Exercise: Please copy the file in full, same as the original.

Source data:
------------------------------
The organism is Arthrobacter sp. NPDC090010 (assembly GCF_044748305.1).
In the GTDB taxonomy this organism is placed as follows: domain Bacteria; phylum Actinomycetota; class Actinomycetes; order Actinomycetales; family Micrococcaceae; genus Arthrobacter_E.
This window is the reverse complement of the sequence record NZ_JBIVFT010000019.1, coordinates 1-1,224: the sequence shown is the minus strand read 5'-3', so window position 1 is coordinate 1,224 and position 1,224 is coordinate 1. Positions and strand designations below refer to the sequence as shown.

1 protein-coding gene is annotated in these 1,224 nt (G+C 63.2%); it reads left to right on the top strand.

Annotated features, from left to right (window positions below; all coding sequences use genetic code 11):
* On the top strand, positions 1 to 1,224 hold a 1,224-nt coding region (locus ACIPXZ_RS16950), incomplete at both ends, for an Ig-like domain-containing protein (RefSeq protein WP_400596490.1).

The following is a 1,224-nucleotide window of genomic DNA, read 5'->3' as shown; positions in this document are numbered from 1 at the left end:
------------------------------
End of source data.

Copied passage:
The organism is Arthrobacter sp. NPDC090010 (assembly GCF_044748305.1).
In the GTDB taxonomy this organism is placed as follows: domain Bacteria; phylum Actinomycetota; class Actinomycetes; order Actinomycetales; family Micrococcaceae; genus Arthrobacter_E.
This window is the reverse complement of the sequence record NZ_JBIVFT010000019.1, coordinates 1-1,224: the sequence shown is the minus strand read 5'-3', so window position 1 is coordinate 1,224 and position 1,224 is coordinate 1. Positions and strand designations below refer to the sequence as shown.

1 protein-coding gene is annotated in these 1,224 nt (G+C 63.2%); it reads left to right on the top strand.

Annotated features, from left to right (window positions below; all coding sequences use genetic code 11):
* On the top strand, positions 1 to 1,224 hold a 1,224-nt coding region (locus ACIPXZ_RS16950), incomplete at both ends, for an Ig-like domain-containing protein (RefSeq protein WP_400596490.1).

The following is a 1,224-nucleotide window of genomic DNA, read 5'->3' as shown; positions in this document are numbered from 1 at the left end: